Song Review: Aaron Watson – “Kiss That Girl Goodbye”

Kiss that girl goodbye cover

The short version: Aaron Watson continues to be one of few artists in current mainstream music who can blend modern and traditional elements in a good way.

  • Writer: Aaron Watson
  • Rating: 7/10

The long version: I’m starting to think Aaron Watson doesn’t get enough credit.

Ever since he attained legitimate success as a mainstream country artist, Watson has been one of very few artists who can put a modern spin on country music without compromising his roots. When combined with his often passionate (and underrated) deliveries and strong sense for melody, I remember exactly why Vaquero was one of my favorite albums of 2017.

The rumor circling around was that his new single, “Kiss That Girl Goodbye,” was looking to push the envelope even further. While there’s some debate for that, the single is nonetheless a very solid addition to Watson’s discography.

The formula for a great Watson song is all here. The song moves so quick that you’ll need to hold onto your hat, and the hook and melody are as strong as ever. The electric guitar driving the upbeat, fiery track is supplemented by fiddle and banjo to create a lighthearted mood despite the song’s biting content. Even the “woohs” and the hand-clap-led pre-chorus lend themselves nicely to the song’s energetic, fun atmosphere.

Of course, the focus on energy and fun does mean the lyricism isn’t quite up to par as a result, but to be fair, it does all it needs to do. The song is essentially a cry for freedom for a woman leaving a (presumed) sleazy male spouse, with Watson cheering in her corner. Now, I’ve criticized many mainstream country songs as of late for adopting a trend of douchey male narrators telling their love interests to leave their current relationship. This is a different case. For one, the second verse reveals the other guy cheated on her, so there’s at least some justifiable cause (even if the evidence is only coming from Watson).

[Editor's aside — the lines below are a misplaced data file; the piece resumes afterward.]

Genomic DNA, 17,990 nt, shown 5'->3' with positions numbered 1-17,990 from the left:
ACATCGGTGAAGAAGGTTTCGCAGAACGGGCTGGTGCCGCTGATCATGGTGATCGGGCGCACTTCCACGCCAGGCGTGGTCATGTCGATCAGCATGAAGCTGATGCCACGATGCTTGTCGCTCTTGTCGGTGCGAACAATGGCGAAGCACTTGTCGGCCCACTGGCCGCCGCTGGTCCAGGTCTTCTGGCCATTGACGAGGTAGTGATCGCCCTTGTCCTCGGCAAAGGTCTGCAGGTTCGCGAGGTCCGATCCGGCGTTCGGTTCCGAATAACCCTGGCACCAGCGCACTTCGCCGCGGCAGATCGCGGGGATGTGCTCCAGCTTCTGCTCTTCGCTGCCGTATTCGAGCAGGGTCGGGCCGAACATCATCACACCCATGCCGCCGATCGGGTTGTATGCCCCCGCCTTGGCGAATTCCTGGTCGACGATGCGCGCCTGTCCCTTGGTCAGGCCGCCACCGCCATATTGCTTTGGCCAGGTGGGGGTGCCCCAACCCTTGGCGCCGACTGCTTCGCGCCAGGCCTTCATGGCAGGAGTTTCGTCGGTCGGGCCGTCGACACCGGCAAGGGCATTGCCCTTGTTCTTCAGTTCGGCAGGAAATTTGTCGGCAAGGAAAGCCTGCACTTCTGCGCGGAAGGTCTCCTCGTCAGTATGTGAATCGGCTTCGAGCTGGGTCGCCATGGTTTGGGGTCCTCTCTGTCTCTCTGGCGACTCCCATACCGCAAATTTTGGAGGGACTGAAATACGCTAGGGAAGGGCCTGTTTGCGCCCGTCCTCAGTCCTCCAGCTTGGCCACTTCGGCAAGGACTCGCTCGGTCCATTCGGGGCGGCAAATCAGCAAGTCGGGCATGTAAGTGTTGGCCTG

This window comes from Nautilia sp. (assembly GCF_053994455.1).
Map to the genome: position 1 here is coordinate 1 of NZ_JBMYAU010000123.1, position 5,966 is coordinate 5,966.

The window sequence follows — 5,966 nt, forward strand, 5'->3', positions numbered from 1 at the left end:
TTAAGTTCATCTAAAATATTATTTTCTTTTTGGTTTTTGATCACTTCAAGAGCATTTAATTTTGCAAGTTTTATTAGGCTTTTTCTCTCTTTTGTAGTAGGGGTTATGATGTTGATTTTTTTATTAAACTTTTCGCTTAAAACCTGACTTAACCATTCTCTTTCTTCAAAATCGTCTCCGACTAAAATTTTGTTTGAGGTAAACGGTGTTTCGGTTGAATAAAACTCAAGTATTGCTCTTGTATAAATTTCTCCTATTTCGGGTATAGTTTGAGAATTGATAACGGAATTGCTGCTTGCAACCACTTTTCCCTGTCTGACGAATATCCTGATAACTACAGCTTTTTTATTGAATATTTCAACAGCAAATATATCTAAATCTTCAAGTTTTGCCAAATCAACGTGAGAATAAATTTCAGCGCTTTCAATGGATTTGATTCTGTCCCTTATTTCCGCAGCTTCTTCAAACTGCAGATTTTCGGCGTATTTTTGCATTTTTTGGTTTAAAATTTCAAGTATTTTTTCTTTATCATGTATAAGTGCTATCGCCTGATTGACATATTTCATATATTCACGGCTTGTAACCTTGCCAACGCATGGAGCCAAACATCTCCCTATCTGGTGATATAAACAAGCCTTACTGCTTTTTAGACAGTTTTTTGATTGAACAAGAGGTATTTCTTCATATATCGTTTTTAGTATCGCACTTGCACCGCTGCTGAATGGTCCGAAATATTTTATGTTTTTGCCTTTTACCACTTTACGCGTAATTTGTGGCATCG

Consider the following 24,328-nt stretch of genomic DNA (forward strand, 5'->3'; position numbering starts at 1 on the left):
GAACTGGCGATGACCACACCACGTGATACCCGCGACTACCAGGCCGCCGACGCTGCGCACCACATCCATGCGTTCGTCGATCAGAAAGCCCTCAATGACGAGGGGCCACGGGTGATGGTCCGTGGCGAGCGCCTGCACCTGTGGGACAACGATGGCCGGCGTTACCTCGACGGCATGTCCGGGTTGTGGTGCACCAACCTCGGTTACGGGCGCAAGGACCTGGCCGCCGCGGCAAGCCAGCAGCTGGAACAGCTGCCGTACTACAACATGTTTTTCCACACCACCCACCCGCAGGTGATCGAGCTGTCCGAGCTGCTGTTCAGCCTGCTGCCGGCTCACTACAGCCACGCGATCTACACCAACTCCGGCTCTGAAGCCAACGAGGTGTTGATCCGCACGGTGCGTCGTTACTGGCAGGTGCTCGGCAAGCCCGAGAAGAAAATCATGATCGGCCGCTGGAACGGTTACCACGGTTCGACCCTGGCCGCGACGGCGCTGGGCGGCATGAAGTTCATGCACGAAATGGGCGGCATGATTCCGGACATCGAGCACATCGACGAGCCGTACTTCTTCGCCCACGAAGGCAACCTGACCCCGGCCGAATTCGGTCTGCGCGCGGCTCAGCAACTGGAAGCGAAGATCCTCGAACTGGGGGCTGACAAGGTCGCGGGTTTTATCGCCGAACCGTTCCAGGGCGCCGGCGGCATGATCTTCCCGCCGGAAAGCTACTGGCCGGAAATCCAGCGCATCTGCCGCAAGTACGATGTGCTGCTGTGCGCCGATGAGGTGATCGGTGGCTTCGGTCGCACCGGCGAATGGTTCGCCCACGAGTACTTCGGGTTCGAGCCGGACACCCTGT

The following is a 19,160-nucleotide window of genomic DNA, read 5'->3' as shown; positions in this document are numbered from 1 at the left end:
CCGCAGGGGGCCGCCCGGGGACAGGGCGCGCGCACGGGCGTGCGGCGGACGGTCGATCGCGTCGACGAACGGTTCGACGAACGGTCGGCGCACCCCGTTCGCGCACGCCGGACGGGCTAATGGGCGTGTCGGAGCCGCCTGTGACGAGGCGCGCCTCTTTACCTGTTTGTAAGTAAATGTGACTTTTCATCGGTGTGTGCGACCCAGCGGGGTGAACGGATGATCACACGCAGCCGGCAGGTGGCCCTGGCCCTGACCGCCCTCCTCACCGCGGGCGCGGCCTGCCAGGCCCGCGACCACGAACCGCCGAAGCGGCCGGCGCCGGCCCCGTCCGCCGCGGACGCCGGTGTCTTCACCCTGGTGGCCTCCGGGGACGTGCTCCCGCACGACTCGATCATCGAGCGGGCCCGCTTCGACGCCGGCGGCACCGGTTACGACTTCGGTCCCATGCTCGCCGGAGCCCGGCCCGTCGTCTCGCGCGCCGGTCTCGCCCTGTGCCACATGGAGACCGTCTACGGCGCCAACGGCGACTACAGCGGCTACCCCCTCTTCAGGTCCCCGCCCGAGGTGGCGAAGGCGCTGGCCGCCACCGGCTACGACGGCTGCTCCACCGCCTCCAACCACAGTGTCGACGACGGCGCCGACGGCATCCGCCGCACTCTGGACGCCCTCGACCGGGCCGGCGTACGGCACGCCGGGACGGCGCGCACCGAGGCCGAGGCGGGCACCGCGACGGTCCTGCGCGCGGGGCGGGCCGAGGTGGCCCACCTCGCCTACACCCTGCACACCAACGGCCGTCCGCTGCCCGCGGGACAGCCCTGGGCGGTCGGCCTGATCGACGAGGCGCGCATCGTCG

Secondly though, Watson never directly inserts himself into the track. He’s acting as the narrator from afar who’s got no actual part in this story and has nothing to gain one way or the other. Therefore, while the story isn’t the most descriptive in the world, it approaches it from the right angle, lending itself even better to the song’s rollicking attitude.

In short, “Kiss That Girl Goodbye” isn’t the type of song that’s going to win any “song of the year” trophies, but it’s good at what it was designed to do – to have an absolute blast. Watson handles the faster pace incredibly well, the song sounds great, and the lyrics do their job well. Once again, it’s a great example of how Watson is able to move country music into the present in the right way.

(Strong 7 to a light 8/10)

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